Although I still love presenting my seminar on Helping Fearful Dogs (another topic that’s very close to my heart) and others, this year I’ll be rolling out a new presentation called Two Timely Topics: Separation Anxiety and Dog-Dog Play. The morning is all about new and creative ways to help dogs with separation issues. Although it’s based on my book, it goes farther with even more tricks, tips, and new approaches. The dog-dog play half is extremely video-intensive, and I was amazed when sorting through the endless hours of video at just how much the human eye misses when watching interactions in real time; the slow motion playback segments of the seminar are truly eye-opening. I’m hoping to see a lot of you trainers, owners, and other dog folks at these seminars, and to get the word out that separation anxiety can be treated effectively in a humane and compassionate way.

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11 Responses to Misinformation Anxiety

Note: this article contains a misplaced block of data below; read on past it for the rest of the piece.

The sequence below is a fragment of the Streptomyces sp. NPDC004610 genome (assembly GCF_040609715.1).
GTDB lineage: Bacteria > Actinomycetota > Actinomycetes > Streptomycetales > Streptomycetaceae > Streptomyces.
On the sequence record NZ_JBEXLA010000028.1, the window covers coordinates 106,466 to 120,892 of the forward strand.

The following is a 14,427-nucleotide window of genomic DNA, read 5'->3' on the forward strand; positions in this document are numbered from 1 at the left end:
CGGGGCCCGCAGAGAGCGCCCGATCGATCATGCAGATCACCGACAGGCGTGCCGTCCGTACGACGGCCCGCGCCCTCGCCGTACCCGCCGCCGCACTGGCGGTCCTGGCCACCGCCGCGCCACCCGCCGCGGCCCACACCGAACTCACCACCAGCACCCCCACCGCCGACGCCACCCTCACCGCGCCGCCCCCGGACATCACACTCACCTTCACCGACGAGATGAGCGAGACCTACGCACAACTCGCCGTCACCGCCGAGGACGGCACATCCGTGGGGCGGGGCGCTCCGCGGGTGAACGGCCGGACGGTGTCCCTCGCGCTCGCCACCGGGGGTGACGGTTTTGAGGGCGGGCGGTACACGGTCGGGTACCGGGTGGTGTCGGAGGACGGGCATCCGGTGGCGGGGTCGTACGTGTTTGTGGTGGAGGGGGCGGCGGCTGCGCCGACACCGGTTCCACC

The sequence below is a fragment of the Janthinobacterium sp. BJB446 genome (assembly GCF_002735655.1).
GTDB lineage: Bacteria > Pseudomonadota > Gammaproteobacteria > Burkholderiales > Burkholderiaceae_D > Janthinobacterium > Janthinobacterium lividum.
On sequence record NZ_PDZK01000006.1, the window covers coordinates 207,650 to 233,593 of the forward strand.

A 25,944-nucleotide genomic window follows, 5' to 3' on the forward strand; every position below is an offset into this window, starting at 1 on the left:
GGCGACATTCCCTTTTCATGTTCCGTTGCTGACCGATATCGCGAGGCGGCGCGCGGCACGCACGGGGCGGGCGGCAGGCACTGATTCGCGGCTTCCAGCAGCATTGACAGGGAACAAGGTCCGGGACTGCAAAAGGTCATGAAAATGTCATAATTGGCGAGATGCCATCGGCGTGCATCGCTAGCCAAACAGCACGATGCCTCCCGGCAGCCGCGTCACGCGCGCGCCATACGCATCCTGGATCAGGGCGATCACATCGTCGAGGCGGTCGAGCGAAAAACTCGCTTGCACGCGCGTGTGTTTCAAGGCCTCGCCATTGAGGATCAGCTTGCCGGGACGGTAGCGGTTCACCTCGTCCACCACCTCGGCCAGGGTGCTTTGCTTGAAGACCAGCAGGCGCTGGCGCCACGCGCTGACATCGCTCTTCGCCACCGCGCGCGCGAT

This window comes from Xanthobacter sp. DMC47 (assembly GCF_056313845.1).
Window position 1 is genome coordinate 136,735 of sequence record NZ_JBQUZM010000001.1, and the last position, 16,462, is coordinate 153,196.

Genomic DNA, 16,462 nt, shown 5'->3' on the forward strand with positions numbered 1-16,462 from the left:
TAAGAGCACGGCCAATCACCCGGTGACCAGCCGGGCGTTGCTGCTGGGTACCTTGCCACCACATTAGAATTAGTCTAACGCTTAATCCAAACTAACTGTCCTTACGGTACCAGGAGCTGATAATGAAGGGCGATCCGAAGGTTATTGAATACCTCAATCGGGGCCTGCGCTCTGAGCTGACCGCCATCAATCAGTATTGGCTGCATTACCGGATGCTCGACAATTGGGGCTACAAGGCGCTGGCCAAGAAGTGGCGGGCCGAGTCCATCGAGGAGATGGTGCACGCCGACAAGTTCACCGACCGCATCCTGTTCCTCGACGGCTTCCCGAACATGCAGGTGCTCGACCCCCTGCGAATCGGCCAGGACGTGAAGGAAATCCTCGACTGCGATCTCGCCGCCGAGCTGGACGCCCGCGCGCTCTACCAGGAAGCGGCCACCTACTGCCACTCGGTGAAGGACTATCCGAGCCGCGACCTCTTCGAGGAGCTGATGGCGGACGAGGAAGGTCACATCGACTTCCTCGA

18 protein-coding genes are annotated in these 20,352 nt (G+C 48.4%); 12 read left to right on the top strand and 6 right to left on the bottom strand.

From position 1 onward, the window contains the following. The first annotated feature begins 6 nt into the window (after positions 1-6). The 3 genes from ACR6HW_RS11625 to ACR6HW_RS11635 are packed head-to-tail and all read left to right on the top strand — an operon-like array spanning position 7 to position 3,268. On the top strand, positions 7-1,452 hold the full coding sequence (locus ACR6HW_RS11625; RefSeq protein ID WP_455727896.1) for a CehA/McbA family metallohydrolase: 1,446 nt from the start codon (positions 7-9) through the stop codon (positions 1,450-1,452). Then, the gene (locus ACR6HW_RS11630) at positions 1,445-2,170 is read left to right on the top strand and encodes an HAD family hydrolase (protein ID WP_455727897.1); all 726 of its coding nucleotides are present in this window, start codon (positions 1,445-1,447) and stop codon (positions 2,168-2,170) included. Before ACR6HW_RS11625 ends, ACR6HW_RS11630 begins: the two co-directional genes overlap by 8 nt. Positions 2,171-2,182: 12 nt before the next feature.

1. Thundershirt says:

    We came accross your blog about separation anxiety in dogs and wanted to offer some advice. We have helped thousands of dogs with separation anxiety and we have also had a lot of great conversations on our Facebook page between pet lovers like yourself. Many dog owners have asked questions on our page and received great advice from each other. We would love to invite you to check out our Facebook or our website, please let us know if you have any questions and we hope you get some great tips on dealing with dog anxiety! http://www.facebook.com/thundershirt

    • wildewmn says:

      Thanks, Claudia. I recommend the Thundershirt in my book on separation anxiety (as well as in my book “Help for Your Fearful Dog“). I also have some information about separation anxiety up on the Thundershirt website. 😉

      • Cricket says:

        Hello Nicole,
        This is Cricket keedy owner of ocean (the dog we thought was wolfier than dog and with your help we see he is more doggy than wolf. I digress ….Ocean is now One and has come a long way. He still is afraid of people though. I never force him to be around others but put him in situations where he can have an escape if he is so inclined (as is almost always the case). City sidewalks,folks coming over to the house(even when they ignore him, are still a huge problem. He is sooo skittish and full of panic. I will try the thunder shirt to see if this helps. Thank you for all your beautiful and informative books and help.I will update after we have tried the thunder shirt for a few weeks.